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Article

# A New Hardy–Hilbert-Type Integral Inequality Involving One Multiple Upper Limit Function and One Derivative Function of Higher Order

1
Department of Mathematics, Guangdong University of Education, Guangzhou 510303, China
2
Department of Mathematics and Engineering Sciences, Hellenic Military Academy, 16673 Vari Attikis, Greece
3
Institute for Advanced Study, Program in Interdisciplinary Studies, 1 Einstein Dr, Princeton, NJ 08540, USA
*
Author to whom correspondence should be addressed.
Axioms 2023, 12(5), 499; https://doi.org/10.3390/axioms12050499
Original submission received: 8 April 2023 / Revised: 11 May 2023 / Accepted: 16 May 2023 / Published: 19 May 2023
(This article belongs to the Special Issue Fractional Calculus - Theory and Applications II)

## Abstract

:
Using weight functions and parameters, as well as applying real analytic techniques, we derive a new Hardy–Hilbert-type integral inequality with the homogeneous kernel $1 ( x + y ) λ + n$ involving one multiple upper limit function and one derivative function of higher order. Certain equivalent statements of the optimal constant factor related to some parameters are considered. A few particular inequalities and the case of reverses are also provided.
MSC:
26D15; 47A05

## 1. Introduction

Assuming that $p > 1 , 1 p + 1 q = 1 , a m , b n ≥ 0 ,$
$0 < ∑ m = 1 ∞ a m p < ∞$
and
$0 < ∑ n = 1 ∞ b n q < ∞ ,$
the following Hardy–Hilbert inequality with the optimal constant factor $π / sin ( π p )$ has been proven (cf. , Theorem 315):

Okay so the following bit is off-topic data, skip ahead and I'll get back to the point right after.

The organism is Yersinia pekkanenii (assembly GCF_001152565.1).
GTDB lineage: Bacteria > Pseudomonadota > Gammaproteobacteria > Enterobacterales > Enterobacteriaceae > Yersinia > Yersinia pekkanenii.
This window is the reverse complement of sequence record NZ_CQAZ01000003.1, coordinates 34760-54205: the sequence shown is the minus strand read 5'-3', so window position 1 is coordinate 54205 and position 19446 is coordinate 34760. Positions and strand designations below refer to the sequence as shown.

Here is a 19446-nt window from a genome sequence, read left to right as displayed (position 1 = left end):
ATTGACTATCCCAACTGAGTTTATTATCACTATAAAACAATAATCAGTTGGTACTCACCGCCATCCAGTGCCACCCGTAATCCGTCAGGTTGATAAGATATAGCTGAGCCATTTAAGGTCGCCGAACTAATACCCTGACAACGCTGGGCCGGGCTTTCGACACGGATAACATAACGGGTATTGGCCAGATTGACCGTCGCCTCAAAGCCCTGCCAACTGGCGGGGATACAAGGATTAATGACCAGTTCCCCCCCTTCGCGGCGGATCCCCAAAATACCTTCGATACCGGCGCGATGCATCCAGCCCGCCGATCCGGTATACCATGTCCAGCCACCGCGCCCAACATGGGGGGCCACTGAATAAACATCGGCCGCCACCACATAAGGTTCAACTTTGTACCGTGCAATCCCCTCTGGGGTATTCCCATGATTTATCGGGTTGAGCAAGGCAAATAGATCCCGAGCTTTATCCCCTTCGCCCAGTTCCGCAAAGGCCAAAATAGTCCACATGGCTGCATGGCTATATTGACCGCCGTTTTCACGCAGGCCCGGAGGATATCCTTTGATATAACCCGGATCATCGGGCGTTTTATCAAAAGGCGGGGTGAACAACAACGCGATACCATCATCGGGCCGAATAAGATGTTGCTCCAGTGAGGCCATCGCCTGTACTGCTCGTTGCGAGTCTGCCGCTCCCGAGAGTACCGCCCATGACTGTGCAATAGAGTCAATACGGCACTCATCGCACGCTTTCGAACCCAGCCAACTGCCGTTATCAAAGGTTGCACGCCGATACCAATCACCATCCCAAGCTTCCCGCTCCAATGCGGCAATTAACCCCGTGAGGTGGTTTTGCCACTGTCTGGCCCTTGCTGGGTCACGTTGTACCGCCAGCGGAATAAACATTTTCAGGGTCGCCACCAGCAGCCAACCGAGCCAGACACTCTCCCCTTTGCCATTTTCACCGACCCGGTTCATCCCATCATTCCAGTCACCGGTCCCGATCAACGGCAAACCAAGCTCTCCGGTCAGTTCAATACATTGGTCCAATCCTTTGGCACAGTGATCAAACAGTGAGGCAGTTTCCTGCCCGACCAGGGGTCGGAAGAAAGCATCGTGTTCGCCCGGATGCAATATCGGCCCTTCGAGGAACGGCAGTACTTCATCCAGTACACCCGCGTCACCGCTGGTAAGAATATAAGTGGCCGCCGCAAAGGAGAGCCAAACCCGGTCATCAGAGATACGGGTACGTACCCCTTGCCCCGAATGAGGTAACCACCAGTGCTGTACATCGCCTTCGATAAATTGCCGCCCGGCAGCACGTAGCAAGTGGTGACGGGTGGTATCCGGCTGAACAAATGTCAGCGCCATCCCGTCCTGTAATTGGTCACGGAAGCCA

$∑ n = 1 ∞ ∑ m = 1 ∞ a m b n m + n < π sin ( π / p ) ∑ m = 1 ∞ a m p 1 p ∑ n = 1 ∞ b n q 1 q .$
If $f ( x ) , g ( y ) ≥ 0 ,$
$0 < ∫ 0 ∞ f ( x ) d x < ∞$
and
$0 < ∫ 0 ∞ g ( y ) d y < ∞ ,$
then we still have the following integral analogue of (1) known as Hardy–Hilbert integral inequality (cf. , Theorem 316):
$∫ 0 ∞ ∫ 0 ∞ f ( x ) g ( y ) x + y d x d y < π sin ( π / p ) ∫ 0 ∞ f p ( x ) d x 1 p ∫ 0 ∞ g q ( y ) d y 1 q ,$
where the identical constant factor $π / sin ( π p )$ remains optimal. Inequalities (1) and (2) have proven to be essential in various applications of mathematical analysis (cf. [2,3,4,5,6,7,8,9,10,11,12,13]).
In 2006, applying the Euler–Maclaurin summation formula, Krnic et al.  established an extension of (1) with the kernel $1 ( m + n ) λ ( 0 < λ ≤ 4 )$. Making use of the result of , in 2019, Adiyasuren et al.  considered an extension of (1), which involved two partial sums, and subsequently, in 2020, Mo et al.  proved an extension of (2), which involved two upper-limit functions. In 2016–2017, Hong et al. [17,18] presented several equivalent statements of the extensions of (1) and (2) with the best possible constant factors and multi-parameters. Some similar results were established in [19,20,21,22,23,24,25,26,27].